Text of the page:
We were released from the hospital for the night, we went to dinner, and I just sat there, not wanting to eat, not wanting my kids to know how scared I was. We made a plan that my husband, Aria, myself and my brother in law would rent a room across the street from the hospital since her surgery was at 6 am the next morning. We went to the room and acted as crazy as 4 people who are scared can act. My brother in law went and bought adult diapers to dress up and do a baby skit since we were there for a baby shower. He dressed in these diapers to make Aria laugh, that was our whole point of that night. 
Aria slept between Brian and I in a queen bed, funny in itself. We woke early the next morning, ran across the street, had a broviac placed and headed straight to the baby shower. I was a broken mess at a baby shower I had planned, but was not able to participate in. The rest of the family did a great job distracting the mom, and they waited for us to get there.  Two hours past the time of baby shower starting. We walked into the room, everybody stared, wanted to hug, and made it very hard to focus. I had to leave multiple times to go outside and cry my eyes out. The next day we were admitted to hospital for a few days to get her first rounds of chemo. Again, I thought I knew everything about cancer and how my child would react to chemo, so once released, we treked 6 hours home.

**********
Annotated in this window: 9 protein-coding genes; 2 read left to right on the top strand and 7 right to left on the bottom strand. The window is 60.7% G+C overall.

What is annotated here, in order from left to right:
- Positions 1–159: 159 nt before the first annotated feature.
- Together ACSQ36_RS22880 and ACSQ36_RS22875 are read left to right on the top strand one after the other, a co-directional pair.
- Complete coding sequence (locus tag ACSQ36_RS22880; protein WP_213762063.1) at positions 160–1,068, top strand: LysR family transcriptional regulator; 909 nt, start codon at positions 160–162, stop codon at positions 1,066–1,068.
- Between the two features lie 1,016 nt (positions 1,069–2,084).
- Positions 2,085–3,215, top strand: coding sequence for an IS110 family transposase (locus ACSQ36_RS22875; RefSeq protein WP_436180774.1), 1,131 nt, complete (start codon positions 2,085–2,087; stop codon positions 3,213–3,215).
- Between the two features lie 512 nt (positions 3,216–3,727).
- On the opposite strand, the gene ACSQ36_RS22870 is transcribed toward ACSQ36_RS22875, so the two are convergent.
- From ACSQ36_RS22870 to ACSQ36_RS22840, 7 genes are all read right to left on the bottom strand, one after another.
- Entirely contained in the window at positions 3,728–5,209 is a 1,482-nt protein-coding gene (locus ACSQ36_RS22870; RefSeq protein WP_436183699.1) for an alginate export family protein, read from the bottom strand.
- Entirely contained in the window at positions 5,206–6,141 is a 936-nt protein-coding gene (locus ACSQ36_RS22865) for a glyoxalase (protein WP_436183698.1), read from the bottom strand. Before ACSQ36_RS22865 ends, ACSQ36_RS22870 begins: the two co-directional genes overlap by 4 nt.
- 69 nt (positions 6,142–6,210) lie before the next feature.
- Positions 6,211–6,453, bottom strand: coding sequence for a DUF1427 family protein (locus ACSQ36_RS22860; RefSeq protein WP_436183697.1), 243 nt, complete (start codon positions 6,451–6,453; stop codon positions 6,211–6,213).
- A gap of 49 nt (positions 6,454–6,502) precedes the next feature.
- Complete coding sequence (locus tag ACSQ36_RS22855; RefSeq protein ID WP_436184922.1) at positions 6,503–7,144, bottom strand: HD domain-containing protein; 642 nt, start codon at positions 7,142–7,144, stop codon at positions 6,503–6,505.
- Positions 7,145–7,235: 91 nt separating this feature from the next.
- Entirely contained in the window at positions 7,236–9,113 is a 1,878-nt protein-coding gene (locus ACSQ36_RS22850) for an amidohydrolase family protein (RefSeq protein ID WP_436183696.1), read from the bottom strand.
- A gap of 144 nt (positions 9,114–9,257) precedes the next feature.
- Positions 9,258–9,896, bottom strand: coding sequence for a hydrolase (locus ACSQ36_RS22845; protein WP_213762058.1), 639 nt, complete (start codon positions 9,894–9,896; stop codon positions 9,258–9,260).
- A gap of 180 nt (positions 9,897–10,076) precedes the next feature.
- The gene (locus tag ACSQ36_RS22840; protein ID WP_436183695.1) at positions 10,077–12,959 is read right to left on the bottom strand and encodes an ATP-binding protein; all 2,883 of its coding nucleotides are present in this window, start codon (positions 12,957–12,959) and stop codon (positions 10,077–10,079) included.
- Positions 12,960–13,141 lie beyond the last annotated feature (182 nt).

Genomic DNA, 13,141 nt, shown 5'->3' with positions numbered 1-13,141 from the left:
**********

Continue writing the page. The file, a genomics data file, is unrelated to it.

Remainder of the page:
Day two of being home, Aria was sick, she battled a low grade fever of 99.1 and I watched her like a hawk. Family came and left. It was Trace’s fourth birthday, crappy day for him. My last brother came, dropped off a gift and told us if we needed him to call. I once again checked Aria’s temperature and it was still 99.3. I told him if it creeped up to 100 as we all know it’s immediate attention. He was gone maybe 10 minutes; she looked horrible to me so I checked again. It was 100.1!! I called him, he came and swooped her up in his arms, carried her to car and said go, we will make it special for Trace. Here I am again, leaving my other babies, and on Trace’s birthday so my guilt was strong. We got to the local hospital; another flight for life was in order. My husband felt since I flew with her the first time, he would go and I would drive the 6 hours. As soon as we knew the plane was almost ready I left hospital. I called all the family on the way home to pack and my brothers offered to drive with me. One brother was at my house waiting when I got there to drive me. (A bit of a funny, I am 6 feet tall and my brothers are 6’2 and taller. I drive a Prius.) The brother that was there was 6’4 and I said we should take my car. He laughed and said “but I’m driving”. He and I drove the 6 hours, of course he followed the speed limit and it drove me crazy. He kept saying we will get there safe and sound, and then we had to slow because of snow. Finally we arrived at the hospital at 3 am. We got to her room on the 7th floor and I crawled into the parent bed next to Brian and my Brother took the reclining chair. Every 30-45 minutes we heard a crashing sound. It was my brother’s feet hitting the floor because his feet were too heavy for the chair. This is another late, crazy night that we laughed about often throughout treatment.